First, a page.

Delete all particles in all layers: This button will delete (hide) all particles in all layers.
Delete all particles in current layer: This button will delete (hide) all particles in the current layer.
Undelete all particles in current layer: This button will undelete (unhide) particles in the current layer.
Delete selected range in current layer: This button will delete (hide) the selected range of particles in the current layer.
Undelete selected range in current layer: This button will undelete (unhide) the selected range of particles in the current layer.
Range Selectors: These trackbars specify the from and to ranges. The trackbars are dependent on the timeline magnify dropdown so setting a magnification level of 1:128, for instance, will provide finer control with the range selectors.
The stats section displays pertinent information regarding the number of particles created, the number of active layers used, the frames per second for the preview window and the canvas resolution. This section will be expanded in future releases. Painting while on the stats window will provide live feedback.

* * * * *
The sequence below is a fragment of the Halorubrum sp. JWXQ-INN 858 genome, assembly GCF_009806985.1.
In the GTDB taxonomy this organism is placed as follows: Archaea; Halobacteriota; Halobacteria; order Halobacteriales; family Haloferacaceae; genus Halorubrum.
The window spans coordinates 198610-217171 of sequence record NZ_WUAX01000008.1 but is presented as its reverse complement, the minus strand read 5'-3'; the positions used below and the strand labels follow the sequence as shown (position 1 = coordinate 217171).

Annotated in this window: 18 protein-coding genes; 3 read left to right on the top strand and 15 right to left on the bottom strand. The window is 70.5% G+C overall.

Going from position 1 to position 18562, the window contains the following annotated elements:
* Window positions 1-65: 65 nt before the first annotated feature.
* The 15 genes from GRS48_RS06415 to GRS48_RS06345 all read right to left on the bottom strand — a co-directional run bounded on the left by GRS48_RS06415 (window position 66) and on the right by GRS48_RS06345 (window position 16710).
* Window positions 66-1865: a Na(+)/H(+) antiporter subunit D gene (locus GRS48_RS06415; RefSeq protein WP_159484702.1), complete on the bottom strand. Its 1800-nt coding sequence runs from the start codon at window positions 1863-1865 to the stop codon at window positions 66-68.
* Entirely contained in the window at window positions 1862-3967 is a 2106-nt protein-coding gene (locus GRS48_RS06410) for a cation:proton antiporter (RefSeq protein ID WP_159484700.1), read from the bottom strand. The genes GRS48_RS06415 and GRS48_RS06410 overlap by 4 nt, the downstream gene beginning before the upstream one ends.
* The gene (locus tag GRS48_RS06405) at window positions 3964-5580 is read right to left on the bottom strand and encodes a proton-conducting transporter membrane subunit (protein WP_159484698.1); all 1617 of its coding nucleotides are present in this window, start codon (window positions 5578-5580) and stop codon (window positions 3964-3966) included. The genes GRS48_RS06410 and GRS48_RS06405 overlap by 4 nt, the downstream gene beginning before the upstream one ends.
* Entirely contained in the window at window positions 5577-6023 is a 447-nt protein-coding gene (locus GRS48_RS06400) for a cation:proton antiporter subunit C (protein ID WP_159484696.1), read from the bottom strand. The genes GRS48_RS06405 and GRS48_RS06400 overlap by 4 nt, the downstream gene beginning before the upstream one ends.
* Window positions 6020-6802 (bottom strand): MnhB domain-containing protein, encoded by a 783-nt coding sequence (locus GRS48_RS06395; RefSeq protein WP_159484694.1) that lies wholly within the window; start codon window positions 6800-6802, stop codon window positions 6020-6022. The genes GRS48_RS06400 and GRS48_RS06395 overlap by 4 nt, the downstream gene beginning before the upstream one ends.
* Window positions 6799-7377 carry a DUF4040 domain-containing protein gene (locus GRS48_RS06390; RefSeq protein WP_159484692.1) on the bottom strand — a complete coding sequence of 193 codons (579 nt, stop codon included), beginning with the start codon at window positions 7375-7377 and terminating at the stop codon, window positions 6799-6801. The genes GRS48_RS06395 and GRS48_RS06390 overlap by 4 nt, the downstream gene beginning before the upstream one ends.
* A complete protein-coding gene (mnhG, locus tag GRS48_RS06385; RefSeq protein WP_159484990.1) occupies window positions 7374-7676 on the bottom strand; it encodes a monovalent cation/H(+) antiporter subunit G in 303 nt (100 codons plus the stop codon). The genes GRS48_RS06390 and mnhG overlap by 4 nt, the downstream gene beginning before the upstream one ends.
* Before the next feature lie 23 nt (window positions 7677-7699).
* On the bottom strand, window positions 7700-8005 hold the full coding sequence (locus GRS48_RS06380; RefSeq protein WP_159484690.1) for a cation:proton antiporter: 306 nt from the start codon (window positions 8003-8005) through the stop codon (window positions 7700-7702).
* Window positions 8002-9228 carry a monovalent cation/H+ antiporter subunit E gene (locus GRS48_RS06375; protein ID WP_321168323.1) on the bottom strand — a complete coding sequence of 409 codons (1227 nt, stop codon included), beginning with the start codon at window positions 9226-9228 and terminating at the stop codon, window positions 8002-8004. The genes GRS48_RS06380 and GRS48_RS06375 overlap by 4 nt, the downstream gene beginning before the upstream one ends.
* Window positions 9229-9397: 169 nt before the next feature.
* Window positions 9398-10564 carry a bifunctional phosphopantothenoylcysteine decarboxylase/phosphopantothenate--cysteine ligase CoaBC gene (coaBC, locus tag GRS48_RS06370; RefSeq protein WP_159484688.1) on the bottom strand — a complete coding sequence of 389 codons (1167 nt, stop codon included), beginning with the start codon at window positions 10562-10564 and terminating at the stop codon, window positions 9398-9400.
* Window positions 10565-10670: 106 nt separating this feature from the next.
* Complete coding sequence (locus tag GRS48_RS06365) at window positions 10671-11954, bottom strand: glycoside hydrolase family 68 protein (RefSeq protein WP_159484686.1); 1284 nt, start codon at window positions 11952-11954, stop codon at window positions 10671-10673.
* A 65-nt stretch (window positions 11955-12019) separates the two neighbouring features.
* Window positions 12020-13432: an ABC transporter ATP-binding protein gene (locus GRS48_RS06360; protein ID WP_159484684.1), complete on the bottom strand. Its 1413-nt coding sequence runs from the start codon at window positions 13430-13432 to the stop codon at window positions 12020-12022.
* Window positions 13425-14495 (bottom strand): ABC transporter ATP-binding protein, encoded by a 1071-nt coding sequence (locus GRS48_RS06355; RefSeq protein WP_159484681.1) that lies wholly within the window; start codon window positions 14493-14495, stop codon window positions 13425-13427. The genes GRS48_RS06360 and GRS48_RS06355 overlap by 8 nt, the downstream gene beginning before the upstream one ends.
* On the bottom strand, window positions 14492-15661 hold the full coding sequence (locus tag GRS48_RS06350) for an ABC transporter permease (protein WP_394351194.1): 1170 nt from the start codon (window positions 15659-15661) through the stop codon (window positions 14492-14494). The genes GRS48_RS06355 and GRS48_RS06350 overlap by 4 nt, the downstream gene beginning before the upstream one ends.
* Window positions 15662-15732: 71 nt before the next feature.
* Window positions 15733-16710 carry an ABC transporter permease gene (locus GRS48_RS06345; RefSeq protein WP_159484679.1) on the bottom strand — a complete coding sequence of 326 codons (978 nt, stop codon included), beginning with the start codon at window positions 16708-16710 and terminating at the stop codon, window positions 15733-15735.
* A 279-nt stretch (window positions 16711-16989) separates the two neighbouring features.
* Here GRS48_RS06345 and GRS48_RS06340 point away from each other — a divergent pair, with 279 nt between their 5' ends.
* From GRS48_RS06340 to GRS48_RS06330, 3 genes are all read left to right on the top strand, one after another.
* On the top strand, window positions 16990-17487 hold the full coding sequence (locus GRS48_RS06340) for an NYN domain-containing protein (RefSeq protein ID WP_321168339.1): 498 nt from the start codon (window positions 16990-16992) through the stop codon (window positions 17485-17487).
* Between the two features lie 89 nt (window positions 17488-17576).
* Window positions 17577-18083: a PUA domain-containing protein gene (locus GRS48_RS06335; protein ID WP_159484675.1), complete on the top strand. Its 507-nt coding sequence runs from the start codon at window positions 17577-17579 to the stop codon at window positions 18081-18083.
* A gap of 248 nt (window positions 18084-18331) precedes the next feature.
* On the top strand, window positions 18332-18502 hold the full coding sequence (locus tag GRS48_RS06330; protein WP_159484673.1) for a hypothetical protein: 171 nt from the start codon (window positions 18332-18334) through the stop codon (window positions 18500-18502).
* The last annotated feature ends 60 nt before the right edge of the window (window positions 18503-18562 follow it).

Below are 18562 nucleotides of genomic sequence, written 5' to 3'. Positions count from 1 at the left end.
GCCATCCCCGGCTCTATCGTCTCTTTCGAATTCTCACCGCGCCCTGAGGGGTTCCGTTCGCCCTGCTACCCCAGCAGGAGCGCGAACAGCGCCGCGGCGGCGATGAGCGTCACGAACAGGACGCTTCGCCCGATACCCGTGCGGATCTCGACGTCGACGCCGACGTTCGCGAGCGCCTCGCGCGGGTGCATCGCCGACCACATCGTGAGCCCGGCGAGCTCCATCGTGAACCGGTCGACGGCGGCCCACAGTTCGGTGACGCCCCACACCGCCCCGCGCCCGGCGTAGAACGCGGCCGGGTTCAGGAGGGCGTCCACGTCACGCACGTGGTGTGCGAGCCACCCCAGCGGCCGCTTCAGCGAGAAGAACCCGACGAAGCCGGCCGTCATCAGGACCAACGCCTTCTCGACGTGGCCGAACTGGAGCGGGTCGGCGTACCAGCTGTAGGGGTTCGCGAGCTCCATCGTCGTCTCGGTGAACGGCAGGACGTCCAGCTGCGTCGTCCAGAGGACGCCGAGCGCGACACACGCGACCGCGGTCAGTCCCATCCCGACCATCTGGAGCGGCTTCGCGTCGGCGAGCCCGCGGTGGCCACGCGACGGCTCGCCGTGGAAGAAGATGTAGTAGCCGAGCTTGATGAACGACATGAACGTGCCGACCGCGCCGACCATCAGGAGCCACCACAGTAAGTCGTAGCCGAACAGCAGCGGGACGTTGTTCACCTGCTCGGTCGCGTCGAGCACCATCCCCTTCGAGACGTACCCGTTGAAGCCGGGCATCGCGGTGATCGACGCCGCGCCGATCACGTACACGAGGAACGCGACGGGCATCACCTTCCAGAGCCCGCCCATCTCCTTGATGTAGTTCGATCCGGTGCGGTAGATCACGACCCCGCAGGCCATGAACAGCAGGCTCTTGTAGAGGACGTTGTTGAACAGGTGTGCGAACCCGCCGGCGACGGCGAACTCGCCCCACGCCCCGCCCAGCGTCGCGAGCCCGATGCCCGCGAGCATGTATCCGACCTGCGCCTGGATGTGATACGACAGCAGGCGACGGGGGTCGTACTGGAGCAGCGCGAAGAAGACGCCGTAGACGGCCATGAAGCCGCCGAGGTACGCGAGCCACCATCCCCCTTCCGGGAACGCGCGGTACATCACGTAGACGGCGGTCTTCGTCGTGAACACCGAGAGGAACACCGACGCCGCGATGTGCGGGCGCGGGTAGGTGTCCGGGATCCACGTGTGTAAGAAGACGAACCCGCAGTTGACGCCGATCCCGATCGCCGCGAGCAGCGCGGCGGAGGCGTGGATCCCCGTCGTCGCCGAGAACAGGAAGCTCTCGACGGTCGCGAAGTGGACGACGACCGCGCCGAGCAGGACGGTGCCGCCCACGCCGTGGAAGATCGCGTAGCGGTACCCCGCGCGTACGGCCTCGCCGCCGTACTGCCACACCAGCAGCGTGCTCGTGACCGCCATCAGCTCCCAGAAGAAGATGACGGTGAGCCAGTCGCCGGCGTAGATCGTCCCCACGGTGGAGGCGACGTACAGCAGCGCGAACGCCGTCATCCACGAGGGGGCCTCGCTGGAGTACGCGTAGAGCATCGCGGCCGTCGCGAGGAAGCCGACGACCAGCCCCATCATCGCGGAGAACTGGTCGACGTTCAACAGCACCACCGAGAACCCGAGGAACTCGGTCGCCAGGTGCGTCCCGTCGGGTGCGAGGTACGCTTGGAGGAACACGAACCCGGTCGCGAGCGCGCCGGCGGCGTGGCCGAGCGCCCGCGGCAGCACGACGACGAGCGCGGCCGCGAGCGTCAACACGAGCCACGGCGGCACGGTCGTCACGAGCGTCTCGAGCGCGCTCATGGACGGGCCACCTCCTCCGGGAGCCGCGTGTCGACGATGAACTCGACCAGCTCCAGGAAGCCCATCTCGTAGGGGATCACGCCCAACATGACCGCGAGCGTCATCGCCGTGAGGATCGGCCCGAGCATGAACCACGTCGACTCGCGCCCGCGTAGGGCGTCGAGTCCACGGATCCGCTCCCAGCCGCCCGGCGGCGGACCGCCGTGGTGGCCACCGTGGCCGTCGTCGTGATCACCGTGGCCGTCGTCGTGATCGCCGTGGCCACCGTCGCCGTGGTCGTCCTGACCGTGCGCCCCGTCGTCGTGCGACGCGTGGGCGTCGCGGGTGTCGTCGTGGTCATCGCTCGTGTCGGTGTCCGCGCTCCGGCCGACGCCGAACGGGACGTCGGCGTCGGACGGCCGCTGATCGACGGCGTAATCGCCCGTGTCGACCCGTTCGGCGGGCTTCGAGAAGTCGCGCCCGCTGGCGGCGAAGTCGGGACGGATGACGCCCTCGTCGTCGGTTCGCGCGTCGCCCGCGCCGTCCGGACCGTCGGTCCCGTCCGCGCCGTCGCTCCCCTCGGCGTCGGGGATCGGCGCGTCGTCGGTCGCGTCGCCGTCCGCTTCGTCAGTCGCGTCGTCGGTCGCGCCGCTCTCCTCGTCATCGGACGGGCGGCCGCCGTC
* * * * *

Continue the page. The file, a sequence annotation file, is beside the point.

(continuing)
The help section displays helpful information about Particle Paint. This section will be expanded in future releases.
v1.0 – First release.
v1.2 – Fixed right-click mouse panning in preview window that produced crash.
v1.2 – Added image particalization.
v1.2 – Added color particalization.
v1.2 – Added background color.
v1.3 – 64 bit release.
v1.4 – Fixed incorrect logo display when using larger fonts or DPI.
v1.4 – Centered interface to screen on first launch.
If you have any feedback regarding Particle Paint, please feel free to let me know. Your feedback shows community interest which, in turn, encourages me to continue development. If you have any suggestions or features you’d like to see in future releases, please let me know. Finally, I encourage you to show me any work produced with Particle Paint as this lets me know what features are more often used and in what capacity.